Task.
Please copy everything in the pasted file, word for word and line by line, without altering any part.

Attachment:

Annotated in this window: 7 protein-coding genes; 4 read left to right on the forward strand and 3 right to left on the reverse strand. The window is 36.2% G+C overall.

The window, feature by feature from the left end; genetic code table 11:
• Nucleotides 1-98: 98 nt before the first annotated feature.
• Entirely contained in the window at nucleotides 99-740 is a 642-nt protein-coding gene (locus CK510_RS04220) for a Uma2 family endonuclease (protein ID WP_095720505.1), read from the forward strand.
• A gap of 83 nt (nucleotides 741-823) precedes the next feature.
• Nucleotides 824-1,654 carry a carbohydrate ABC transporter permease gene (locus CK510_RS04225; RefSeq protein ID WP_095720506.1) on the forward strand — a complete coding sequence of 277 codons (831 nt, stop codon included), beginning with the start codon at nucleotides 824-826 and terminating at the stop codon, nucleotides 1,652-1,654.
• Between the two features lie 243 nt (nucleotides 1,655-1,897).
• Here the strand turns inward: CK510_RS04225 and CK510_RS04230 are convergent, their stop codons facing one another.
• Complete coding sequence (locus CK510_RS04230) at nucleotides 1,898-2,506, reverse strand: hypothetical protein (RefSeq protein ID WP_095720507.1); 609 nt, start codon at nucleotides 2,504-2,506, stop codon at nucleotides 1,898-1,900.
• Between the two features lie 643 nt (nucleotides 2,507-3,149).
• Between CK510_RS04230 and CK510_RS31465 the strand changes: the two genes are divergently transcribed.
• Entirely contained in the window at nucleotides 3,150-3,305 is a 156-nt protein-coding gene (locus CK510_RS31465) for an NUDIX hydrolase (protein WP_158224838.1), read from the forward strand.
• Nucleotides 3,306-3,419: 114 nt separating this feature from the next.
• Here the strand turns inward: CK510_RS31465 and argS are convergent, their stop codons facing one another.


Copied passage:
Annotated in this window: 7 protein-coding genes; 4 read left to right on the forward strand and 3 right to left on the reverse strand. The window is 36.2% G+C overall.

The window, feature by feature from the left end; genetic code table 11:
• Nucleotides 1-98: 98 nt before the first annotated feature.
• Entirely contained in the window at nucleotides 99-740 is a 642-nt protein-coding gene (locus CK510_RS04220) for a Uma2 family endonuclease (protein ID WP_095720505.1), read from the forward strand.
• A gap of 83 nt (nucleotides 741-823) precedes the next feature.
• Nucleotides 824-1,654 carry a carbohydrate ABC transporter permease gene (locus CK510_RS04225; RefSeq protein ID WP_095720506.1) on the forward strand — a complete coding sequence of 277 codons (831 nt, stop codon included), beginning with the start codon at nucleotides 824-826 and terminating at the stop codon, nucleotides 1,652-1,654.
• Between the two features lie 243 nt (nucleotides 1,655-1,897).
• Here the strand turns inward: CK510_RS04225 and CK510_RS04230 are convergent, their stop codons facing one another.
• Complete coding sequence (locus CK510_RS04230) at nucleotides 1,898-2,506, reverse strand: hypothetical protein (RefSeq protein ID WP_095720507.1); 609 nt, start codon at nucleotides 2,504-2,506, stop codon at nucleotides 1,898-1,900.
• Between the two features lie 643 nt (nucleotides 2,507-3,149).
• Between CK510_RS04230 and CK510_RS31465 the strand changes: the two genes are divergently transcribed.
• Entirely contained in the window at nucleotides 3,150-3,305 is a 156-nt protein-coding gene (locus CK510_RS31465) for an NUDIX hydrolase (protein WP_158224838.1), read from the forward strand.
• Nucleotides 3,306-3,419: 114 nt separating this feature from the next.
• Here the strand turns inward: CK510_RS31465 and argS are convergent, their stop codons facing one another.